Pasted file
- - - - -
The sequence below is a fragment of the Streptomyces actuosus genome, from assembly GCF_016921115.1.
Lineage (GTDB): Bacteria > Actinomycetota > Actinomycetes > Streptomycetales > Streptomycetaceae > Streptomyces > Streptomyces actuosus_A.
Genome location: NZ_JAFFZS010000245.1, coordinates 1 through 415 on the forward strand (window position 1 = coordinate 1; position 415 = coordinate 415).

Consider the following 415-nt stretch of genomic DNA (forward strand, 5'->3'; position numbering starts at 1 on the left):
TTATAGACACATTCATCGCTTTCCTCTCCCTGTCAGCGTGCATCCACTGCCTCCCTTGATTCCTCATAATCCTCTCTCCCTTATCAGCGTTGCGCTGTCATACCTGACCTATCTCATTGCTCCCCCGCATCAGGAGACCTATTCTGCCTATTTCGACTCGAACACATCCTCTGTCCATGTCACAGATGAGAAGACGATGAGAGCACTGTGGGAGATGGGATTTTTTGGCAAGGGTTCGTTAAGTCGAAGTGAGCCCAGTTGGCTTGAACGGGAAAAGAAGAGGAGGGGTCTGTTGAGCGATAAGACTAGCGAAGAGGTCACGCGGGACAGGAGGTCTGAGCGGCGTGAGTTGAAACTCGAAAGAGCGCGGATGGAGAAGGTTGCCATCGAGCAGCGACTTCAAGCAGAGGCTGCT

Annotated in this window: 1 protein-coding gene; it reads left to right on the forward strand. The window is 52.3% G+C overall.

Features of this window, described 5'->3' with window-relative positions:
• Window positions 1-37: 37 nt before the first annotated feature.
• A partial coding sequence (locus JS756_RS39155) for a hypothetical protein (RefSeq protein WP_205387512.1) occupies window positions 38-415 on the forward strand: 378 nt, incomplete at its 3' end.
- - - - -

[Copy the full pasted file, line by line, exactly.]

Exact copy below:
The sequence below is a fragment of the Streptomyces actuosus genome, from assembly GCF_016921115.1.
Lineage (GTDB): Bacteria > Actinomycetota > Actinomycetes > Streptomycetales > Streptomycetaceae > Streptomyces > Streptomyces actuosus_A.
Genome location: NZ_JAFFZS010000245.1, coordinates 1 through 415 on the forward strand (window position 1 = coordinate 1; position 415 = coordinate 415).

Consider the following 415-nt stretch of genomic DNA (forward strand, 5'->3'; position numbering starts at 1 on the left):
TTATAGACACATTCATCGCTTTCCTCTCCCTGTCAGCGTGCATCCACTGCCTCCCTTGATTCCTCATAATCCTCTCTCCCTTATCAGCGTTGCGCTGTCATACCTGACCTATCTCATTGCTCCCCCGCATCAGGAGACCTATTCTGCCTATTTCGACTCGAACACATCCTCTGTCCATGTCACAGATGAGAAGACGATGAGAGCACTGTGGGAGATGGGATTTTTTGGCAAGGGTTCGTTAAGTCGAAGTGAGCCCAGTTGGCTTGAACGGGAAAAGAAGAGGAGGGGTCTGTTGAGCGATAAGACTAGCGAAGAGGTCACGCGGGACAGGAGGTCTGAGCGGCGTGAGTTGAAACTCGAAAGAGCGCGGATGGAGAAGGTTGCCATCGAGCAGCGACTTCAAGCAGAGGCTGCT

Annotated in this window: 1 protein-coding gene; it reads left to right on the forward strand. The window is 52.3% G+C overall.

Features of this window, described 5'->3' with window-relative positions:
• Window positions 1-37: 37 nt before the first annotated feature.
• A partial coding sequence (locus JS756_RS39155) for a hypothetical protein (RefSeq protein WP_205387512.1) occupies window positions 38-415 on the forward strand: 378 nt, incomplete at its 3' end.